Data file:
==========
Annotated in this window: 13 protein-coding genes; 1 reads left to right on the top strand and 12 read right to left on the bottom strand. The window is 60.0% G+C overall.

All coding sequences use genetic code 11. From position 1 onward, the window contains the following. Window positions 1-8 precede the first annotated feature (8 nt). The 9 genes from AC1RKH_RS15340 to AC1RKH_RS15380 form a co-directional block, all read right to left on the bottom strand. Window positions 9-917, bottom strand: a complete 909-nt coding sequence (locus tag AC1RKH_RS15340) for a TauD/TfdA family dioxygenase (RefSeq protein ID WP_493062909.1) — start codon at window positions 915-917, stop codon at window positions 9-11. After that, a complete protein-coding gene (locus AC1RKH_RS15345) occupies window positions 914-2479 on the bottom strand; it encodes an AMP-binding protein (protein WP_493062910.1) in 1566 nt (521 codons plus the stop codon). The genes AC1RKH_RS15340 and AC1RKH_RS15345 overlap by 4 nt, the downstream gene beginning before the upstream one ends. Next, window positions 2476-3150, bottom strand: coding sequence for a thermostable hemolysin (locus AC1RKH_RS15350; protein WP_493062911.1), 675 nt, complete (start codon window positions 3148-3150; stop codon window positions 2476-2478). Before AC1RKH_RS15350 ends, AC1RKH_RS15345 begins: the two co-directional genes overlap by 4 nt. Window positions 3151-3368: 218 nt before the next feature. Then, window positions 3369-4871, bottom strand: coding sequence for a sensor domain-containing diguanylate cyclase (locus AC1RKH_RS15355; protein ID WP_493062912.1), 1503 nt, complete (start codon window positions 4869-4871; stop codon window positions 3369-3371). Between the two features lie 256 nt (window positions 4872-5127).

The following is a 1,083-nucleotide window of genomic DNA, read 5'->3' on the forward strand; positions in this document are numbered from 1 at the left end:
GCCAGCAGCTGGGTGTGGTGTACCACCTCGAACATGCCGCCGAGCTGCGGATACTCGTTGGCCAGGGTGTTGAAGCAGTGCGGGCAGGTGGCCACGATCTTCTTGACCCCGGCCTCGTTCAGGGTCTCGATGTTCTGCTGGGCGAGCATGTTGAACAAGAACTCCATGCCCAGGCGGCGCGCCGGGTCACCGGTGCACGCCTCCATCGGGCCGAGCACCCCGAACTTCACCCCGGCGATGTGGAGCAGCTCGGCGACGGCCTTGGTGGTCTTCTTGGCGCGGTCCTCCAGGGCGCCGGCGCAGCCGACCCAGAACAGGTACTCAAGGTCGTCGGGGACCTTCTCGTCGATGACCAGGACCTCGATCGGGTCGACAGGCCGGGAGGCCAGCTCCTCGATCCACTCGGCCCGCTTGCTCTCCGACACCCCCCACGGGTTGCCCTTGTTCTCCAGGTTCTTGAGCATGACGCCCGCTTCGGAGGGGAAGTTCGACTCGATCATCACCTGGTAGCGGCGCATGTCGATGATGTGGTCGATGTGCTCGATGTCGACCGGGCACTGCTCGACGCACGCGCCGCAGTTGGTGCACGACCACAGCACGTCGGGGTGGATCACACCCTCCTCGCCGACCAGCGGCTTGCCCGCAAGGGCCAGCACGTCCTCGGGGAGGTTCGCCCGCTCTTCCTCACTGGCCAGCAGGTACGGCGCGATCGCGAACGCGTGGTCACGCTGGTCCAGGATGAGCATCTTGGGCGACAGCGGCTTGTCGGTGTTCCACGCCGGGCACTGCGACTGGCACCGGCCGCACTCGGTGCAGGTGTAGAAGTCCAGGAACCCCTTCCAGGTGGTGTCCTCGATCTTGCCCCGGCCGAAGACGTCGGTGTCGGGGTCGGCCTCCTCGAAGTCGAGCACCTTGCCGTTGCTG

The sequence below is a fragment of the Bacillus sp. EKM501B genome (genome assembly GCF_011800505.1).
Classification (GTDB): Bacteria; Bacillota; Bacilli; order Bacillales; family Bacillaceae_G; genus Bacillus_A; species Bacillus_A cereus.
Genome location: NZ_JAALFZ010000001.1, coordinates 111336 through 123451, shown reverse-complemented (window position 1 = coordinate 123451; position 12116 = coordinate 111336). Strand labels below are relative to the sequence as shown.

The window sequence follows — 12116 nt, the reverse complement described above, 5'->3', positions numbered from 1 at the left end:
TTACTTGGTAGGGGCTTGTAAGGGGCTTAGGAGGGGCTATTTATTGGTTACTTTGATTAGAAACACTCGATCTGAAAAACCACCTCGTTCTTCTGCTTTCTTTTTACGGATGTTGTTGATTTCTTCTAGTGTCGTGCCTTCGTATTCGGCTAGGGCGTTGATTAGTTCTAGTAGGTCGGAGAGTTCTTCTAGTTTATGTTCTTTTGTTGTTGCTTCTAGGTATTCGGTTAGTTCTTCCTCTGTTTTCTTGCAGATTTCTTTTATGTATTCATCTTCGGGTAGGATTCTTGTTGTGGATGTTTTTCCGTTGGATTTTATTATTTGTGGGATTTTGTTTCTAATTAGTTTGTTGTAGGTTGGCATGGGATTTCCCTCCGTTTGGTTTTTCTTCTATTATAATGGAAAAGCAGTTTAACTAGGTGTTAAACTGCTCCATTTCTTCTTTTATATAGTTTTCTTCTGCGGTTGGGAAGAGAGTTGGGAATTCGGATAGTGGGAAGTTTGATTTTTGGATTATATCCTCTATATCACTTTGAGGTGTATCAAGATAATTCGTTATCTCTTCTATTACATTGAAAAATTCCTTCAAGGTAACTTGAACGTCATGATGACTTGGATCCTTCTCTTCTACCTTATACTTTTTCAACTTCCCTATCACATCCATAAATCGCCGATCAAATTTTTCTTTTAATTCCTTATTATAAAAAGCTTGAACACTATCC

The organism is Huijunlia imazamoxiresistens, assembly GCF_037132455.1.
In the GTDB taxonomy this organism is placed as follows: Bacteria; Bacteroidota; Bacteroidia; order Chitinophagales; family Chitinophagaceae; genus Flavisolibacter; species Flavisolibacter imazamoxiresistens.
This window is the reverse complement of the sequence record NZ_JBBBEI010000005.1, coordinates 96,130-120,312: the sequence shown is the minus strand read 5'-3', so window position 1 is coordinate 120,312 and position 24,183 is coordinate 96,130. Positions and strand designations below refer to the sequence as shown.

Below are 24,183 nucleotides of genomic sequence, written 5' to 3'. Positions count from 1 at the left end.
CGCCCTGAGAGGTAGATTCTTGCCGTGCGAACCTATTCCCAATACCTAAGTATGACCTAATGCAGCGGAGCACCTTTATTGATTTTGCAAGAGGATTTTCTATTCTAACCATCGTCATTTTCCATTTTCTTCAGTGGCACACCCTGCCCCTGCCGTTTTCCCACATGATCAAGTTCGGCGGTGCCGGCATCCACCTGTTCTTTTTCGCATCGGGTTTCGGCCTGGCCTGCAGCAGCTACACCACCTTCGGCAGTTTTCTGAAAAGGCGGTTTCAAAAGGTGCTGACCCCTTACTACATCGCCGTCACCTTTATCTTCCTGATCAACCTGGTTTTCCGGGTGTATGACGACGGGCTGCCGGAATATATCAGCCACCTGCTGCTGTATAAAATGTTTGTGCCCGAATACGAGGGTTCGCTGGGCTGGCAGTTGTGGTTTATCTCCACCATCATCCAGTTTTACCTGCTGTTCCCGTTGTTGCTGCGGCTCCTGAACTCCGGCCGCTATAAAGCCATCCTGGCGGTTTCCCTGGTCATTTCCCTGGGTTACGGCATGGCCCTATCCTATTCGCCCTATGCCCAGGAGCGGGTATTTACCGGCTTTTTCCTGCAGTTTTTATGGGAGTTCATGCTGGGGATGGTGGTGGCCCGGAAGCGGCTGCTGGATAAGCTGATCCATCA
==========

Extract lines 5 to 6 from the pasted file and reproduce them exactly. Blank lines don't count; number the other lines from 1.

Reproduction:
The sequence below is a fragment of the Bacillus sp. EKM501B genome (genome assembly GCF_011800505.1).
Classification (GTDB): Bacteria; Bacillota; Bacilli; order Bacillales; family Bacillaceae_G; genus Bacillus_A; species Bacillus_A cereus.